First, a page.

A lay leader called with a problem I suspect some church leaders are also wrestling with: a likely low attendance on the last Sunday of the year – Christmas Day, Dec. 25.
He asked for some ideas about a “Lessons and Carols” service as a way to have an easier service working with limited numbers and likely weary pastors and organists.
While not necessarily created with smaller churches in mind, the Lessons and Carols service can be adapted to fit.
I realize this may be heresy to some readers, given the elegant origins of the service.
It is, indeed, a sublime service for large choirs, rumbling pipe organs and a great crowd ready to sing boisterously when a popular Christmas carol is offered as a congregational hymn amid great pomp and formalism.
The tradition of the Lessons and Carols service is nearly a century old, first held by Kings’ College in Cambridge in the United Kingdom.
You can read about the history of the service via the college’s website and view what the “mother church” of this tradition has offered in recent years through posted PDFs of worship bulletins (1997 to present).
You can also hear recent BBC recordings. Look particularly at the special carol commissioned in 2015 to offer reflection on the world refugee crisis and the resonance with the Gospel of Matthew’s story of the flight from danger undertaken by the holy family.
Calvin College and its related seminary in Grand Rapids, Michigan, affiliated with the Christian Reformed Church, offers a great website of worship resources, particularly in the more Reformed tradition.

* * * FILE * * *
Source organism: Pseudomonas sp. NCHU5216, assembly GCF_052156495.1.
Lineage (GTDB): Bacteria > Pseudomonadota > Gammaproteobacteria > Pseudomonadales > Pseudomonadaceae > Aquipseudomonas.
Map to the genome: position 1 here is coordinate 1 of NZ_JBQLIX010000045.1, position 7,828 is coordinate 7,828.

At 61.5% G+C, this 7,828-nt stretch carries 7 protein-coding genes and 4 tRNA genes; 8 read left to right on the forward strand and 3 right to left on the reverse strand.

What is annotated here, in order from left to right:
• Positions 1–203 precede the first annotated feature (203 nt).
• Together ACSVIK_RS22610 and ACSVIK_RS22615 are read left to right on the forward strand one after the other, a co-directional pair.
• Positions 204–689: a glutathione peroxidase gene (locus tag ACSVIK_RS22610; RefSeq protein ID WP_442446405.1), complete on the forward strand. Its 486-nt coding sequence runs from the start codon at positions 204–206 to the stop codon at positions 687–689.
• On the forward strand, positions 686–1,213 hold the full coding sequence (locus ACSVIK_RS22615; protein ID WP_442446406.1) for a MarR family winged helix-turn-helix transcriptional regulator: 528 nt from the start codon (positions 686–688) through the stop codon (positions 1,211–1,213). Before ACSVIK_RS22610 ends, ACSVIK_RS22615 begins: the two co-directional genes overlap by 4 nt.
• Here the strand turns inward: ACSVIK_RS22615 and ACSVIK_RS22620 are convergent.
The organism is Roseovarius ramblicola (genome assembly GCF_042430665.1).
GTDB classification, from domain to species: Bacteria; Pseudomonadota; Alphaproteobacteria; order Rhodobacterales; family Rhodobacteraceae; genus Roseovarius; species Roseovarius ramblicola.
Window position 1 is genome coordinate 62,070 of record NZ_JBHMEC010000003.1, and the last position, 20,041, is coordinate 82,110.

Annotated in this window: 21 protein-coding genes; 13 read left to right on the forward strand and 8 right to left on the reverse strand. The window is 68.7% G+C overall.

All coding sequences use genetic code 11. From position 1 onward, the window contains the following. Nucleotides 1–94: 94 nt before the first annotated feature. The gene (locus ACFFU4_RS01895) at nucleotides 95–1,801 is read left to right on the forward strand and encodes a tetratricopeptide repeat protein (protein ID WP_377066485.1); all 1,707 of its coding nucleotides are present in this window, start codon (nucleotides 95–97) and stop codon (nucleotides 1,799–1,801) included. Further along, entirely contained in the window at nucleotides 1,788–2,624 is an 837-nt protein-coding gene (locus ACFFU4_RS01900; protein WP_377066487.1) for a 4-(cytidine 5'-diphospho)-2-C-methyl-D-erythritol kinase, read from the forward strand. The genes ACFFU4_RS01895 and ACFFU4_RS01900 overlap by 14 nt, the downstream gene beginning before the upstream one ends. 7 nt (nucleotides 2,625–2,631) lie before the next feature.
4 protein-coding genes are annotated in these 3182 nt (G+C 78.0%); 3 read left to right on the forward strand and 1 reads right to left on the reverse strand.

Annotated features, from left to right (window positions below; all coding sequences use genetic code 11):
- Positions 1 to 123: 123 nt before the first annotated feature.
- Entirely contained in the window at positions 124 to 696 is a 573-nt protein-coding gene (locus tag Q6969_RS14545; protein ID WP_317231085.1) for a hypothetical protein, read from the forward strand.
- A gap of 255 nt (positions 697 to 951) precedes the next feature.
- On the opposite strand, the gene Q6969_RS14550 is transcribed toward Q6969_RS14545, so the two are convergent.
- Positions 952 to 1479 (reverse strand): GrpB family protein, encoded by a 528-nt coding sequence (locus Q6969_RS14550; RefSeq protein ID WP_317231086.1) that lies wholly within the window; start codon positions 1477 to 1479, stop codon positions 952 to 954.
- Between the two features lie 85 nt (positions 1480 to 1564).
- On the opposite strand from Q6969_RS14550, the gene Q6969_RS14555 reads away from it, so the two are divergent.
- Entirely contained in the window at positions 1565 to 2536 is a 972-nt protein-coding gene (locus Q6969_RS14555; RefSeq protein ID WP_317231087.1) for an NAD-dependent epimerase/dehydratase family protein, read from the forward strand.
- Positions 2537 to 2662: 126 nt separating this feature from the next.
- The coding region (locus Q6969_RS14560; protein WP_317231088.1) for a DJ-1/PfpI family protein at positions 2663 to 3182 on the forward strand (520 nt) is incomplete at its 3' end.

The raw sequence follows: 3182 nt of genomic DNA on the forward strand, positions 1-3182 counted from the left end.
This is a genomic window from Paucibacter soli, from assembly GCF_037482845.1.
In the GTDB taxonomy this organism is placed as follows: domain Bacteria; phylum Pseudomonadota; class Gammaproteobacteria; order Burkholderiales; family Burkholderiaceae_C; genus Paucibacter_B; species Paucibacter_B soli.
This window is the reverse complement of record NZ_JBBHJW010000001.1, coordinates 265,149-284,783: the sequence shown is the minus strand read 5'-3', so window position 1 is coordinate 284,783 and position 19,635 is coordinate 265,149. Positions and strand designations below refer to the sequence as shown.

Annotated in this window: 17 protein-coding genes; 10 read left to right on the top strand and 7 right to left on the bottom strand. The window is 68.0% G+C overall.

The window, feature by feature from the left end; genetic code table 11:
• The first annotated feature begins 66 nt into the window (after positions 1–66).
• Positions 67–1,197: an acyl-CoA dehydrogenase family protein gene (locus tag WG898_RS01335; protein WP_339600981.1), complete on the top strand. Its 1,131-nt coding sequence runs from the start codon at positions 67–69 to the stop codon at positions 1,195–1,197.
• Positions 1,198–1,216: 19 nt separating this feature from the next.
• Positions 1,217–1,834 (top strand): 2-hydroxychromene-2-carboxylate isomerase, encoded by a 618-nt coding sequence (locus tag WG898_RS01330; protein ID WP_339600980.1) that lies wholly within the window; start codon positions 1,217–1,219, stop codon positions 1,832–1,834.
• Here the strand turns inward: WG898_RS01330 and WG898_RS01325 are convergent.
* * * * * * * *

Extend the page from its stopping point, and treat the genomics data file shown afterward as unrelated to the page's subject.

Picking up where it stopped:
I suspect that elements of this website might be helpful for you to bookmark for treasure troves to explore for present and future worship planning.
Calvin offers copies of several years’ worth of the college’s own Lessons and Carols services, where there’s a thematic variation each year. It again serves as a touchstone for different ideas around the same concept.
The United Methodist Book of Worship has a Christmas Eve Festival of Nine Lessons and Carols available to review online.
I suggest if you explore this with a congregation that you read through the lessons outlined by the form and then spend time looking at your church hymnal to see how your hymnal may or may not lend itself.
I like to spend the first half of these services avoiding anything that’s too much like a traditional “Christmas carol” (overly familiar) and give honor to the more pensive “Advent hymns.”
I have worked in churches where the hymnal’s editorial decisions limited the Advent hymns and stressed a higher number of the “usual suspect” Christmas carols, so it may be a choice to bring in a hymn from another source (with due copyright clearances obtained if not in public domain).
For some smaller churches, trying to sort out the Christmas Day service when numbers may be fewer, this could help provide a different way to do a “Christmas Day hymn sing.”
You could add in the elements of a pastoral prayer, an offering and perhaps forgo a sermon for the morning, focusing on the lessons to share the abundant good news of Christ.
Jerrod H. Hugenot is the associate executive minister for the American Baptist Churches of New York State. His writings can also be found on his blog, Preaching and Pondering, where a version of this article first appeared. It is used with permission.